November because of conflicts with another international meeting in

      The American scientist directing the assessment, Robert Corell, an
      oceanographer and senior fellow of the American Meteorological
      Society, said the timing was set during diplomatic talks that did not
      involve the scientists.

      He said he could not yet comment on the specific findings, but noted
      that the signals from the Arctic have global significance. "The major
      message is that climate change is here and now in the Arctic," he
      said on Friday.

      "The scientific evidence of the last 25 to 30 years is very dramatic
      and substantial. The projections of future change indicate that this
      trend will continue and be substantially greater than the trends
      we're seeing on a global scale."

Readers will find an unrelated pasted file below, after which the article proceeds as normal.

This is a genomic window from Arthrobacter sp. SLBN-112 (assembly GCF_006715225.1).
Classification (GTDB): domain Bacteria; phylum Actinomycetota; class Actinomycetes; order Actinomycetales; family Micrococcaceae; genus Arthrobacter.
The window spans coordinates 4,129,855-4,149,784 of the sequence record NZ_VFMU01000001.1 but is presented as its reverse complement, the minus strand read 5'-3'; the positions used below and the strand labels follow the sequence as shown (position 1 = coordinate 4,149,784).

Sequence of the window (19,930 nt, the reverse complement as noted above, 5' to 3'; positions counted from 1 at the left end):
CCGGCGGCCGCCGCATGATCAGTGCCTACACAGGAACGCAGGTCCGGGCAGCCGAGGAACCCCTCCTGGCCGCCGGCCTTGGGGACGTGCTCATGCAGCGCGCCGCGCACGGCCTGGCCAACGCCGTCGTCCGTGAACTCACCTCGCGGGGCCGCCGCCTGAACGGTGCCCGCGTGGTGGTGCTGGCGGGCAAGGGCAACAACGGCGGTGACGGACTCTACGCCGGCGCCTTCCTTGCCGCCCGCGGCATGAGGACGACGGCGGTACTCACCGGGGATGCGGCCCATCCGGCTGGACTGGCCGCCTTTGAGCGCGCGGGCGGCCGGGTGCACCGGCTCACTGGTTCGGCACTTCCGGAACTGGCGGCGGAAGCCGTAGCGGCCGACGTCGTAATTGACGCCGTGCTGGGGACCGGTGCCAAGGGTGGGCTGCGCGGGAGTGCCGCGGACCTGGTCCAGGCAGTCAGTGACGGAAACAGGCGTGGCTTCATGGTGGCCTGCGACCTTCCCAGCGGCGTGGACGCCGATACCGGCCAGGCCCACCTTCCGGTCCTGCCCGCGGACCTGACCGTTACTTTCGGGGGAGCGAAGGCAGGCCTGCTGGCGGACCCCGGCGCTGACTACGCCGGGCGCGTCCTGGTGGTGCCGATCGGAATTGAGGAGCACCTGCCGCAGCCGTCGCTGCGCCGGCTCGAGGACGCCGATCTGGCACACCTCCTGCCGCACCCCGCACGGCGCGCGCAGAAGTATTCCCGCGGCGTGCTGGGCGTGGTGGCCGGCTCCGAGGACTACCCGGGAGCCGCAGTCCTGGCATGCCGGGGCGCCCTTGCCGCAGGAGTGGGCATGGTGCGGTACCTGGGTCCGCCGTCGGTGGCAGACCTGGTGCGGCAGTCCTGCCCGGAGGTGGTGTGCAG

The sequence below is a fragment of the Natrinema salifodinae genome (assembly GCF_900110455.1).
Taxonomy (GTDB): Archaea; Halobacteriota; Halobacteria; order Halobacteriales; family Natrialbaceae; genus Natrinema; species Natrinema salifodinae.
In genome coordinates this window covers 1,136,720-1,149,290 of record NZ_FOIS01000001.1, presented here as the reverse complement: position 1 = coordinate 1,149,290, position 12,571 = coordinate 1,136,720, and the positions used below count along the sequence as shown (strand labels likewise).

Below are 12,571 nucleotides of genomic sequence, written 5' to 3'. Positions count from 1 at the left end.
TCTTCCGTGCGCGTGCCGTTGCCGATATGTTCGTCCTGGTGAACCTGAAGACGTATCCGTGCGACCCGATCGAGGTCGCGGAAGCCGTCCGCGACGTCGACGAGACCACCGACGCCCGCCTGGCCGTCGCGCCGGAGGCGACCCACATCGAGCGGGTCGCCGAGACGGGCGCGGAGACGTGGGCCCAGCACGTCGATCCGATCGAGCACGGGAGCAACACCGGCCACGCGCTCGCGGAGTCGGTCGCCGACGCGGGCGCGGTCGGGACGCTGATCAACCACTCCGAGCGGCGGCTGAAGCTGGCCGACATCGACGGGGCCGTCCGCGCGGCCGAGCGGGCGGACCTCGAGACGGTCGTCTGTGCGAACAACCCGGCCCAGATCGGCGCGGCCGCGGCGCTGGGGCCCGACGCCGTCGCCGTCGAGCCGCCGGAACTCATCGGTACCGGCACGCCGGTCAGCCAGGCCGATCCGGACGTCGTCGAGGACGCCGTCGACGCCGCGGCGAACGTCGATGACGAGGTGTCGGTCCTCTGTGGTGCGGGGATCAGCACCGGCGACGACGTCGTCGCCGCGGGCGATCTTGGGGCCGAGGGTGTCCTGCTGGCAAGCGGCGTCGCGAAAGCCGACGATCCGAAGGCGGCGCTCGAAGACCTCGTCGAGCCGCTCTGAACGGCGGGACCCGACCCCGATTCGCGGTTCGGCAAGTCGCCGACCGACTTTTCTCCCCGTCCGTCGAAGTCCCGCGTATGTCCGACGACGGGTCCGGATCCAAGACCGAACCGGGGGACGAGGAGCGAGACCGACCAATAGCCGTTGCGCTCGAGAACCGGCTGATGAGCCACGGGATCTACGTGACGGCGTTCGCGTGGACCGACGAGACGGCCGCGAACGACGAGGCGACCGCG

The report is a profusely illustrated window on a region in
      remarkable flux, incorporating reams of scientific data as well as
      observations by elders from communities around the Arctic Circle.

      The potential benefits of the changes include projected growth in
      marine fish stocks and improved prospects for agriculture and timber
      harvests in some regions, as well as expanded access to Arctic
      waters. [Utter crap. It has already destroyed 80% of the Caribbean's
      coral. Unlike tide pool creatures which have to tolerate wide changes
      in temperature (eurythermal) as the tides retreat and return, ocean
      fish never had to adapt to wide changes of any kind and are thus
      stenothermal and unable to tolerate any significant warming

      There, sea-bed deposits of oil and gas that have until now been
      cloaked in thick shifting crusts of sea ice could soon be
      exploitable, and ice-free trade routes over Siberia could